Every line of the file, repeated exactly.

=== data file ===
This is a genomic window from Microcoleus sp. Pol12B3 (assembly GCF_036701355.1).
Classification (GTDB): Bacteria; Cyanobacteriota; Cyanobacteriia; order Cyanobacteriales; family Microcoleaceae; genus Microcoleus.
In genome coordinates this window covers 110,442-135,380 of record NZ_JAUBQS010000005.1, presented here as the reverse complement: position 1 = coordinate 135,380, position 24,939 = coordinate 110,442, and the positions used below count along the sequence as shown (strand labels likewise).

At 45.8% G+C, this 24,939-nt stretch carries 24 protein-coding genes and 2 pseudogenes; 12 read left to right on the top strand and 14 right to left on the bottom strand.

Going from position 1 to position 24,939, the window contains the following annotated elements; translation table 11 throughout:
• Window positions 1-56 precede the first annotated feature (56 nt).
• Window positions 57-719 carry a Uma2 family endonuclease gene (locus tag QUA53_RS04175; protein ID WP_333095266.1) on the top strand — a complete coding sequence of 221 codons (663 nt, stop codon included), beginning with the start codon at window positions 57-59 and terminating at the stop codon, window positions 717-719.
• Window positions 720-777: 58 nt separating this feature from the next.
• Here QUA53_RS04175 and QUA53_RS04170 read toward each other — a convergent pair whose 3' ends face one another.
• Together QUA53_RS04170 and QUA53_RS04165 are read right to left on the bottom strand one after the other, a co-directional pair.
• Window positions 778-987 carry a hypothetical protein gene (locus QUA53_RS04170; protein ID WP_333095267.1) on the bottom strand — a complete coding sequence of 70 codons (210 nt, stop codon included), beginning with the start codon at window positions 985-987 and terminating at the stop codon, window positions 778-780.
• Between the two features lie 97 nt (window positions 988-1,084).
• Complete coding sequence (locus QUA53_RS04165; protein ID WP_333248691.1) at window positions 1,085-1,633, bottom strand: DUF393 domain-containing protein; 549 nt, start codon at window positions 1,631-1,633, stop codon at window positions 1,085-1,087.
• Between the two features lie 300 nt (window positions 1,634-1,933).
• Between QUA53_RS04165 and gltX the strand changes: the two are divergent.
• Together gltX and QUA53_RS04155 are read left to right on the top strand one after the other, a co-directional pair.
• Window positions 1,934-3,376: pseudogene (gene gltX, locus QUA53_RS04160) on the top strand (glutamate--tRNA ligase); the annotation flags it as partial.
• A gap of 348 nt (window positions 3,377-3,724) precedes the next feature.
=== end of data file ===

This is a genomic window from Microcoleus sp. Pol12B3 (assembly GCF_036701355.1).
Classification (GTDB): Bacteria; Cyanobacteriota; Cyanobacteriia; order Cyanobacteriales; family Microcoleaceae; genus Microcoleus.
In genome coordinates this window covers 110,442-135,380 of record NZ_JAUBQS010000005.1, presented here as the reverse complement: position 1 = coordinate 135,380, position 24,939 = coordinate 110,442, and the positions used below count along the sequence as shown (strand labels likewise).

At 45.8% G+C, this 24,939-nt stretch carries 24 protein-coding genes and 2 pseudogenes; 12 read left to right on the top strand and 14 right to left on the bottom strand.

Going from position 1 to position 24,939, the window contains the following annotated elements; translation table 11 throughout:
• Window positions 1-56 precede the first annotated feature (56 nt).
• Window positions 57-719 carry a Uma2 family endonuclease gene (locus tag QUA53_RS04175; protein ID WP_333095266.1) on the top strand — a complete coding sequence of 221 codons (663 nt, stop codon included), beginning with the start codon at window positions 57-59 and terminating at the stop codon, window positions 717-719.
• Window positions 720-777: 58 nt separating this feature from the next.
• Here QUA53_RS04175 and QUA53_RS04170 read toward each other — a convergent pair whose 3' ends face one another.
• Together QUA53_RS04170 and QUA53_RS04165 are read right to left on the bottom strand one after the other, a co-directional pair.
• Window positions 778-987 carry a hypothetical protein gene (locus QUA53_RS04170; protein ID WP_333095267.1) on the bottom strand — a complete coding sequence of 70 codons (210 nt, stop codon included), beginning with the start codon at window positions 985-987 and terminating at the stop codon, window positions 778-780.
• Between the two features lie 97 nt (window positions 988-1,084).
• Complete coding sequence (locus QUA53_RS04165; protein ID WP_333248691.1) at window positions 1,085-1,633, bottom strand: DUF393 domain-containing protein; 549 nt, start codon at window positions 1,631-1,633, stop codon at window positions 1,085-1,087.
• Between the two features lie 300 nt (window positions 1,634-1,933).
• Between QUA53_RS04165 and gltX the strand changes: the two are divergent.
• Together gltX and QUA53_RS04155 are read left to right on the top strand one after the other, a co-directional pair.
• Window positions 1,934-3,376: pseudogene (gene gltX, locus QUA53_RS04160) on the top strand (glutamate--tRNA ligase); the annotation flags it as partial.
• A gap of 348 nt (window positions 3,377-3,724) precedes the next feature.